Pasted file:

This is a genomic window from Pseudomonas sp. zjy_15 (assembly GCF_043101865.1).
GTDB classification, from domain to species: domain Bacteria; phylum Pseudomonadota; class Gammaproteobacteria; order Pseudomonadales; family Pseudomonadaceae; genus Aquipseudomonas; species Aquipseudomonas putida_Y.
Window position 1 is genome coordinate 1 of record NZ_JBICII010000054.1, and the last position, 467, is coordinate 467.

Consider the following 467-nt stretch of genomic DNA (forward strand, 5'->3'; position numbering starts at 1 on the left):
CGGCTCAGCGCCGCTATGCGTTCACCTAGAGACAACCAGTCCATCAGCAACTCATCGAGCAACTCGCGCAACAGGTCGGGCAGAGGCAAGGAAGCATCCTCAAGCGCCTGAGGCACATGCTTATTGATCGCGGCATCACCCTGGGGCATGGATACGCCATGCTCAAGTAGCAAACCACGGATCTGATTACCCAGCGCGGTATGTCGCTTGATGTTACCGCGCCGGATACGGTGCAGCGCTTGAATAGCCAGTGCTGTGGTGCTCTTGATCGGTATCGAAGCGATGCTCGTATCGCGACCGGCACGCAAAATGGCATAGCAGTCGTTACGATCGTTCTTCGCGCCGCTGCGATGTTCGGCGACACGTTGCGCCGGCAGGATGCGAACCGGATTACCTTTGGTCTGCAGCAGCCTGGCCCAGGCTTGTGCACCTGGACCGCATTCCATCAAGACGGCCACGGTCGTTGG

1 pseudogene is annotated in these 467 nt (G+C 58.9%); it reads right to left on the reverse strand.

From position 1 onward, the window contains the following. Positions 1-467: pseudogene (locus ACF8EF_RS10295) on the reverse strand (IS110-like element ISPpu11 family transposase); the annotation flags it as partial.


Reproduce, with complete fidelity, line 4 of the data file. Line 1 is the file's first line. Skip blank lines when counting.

Consider the following 467-nt stretch of genomic DNA (forward strand, 5'->3'; position numbering starts at 1 on the left):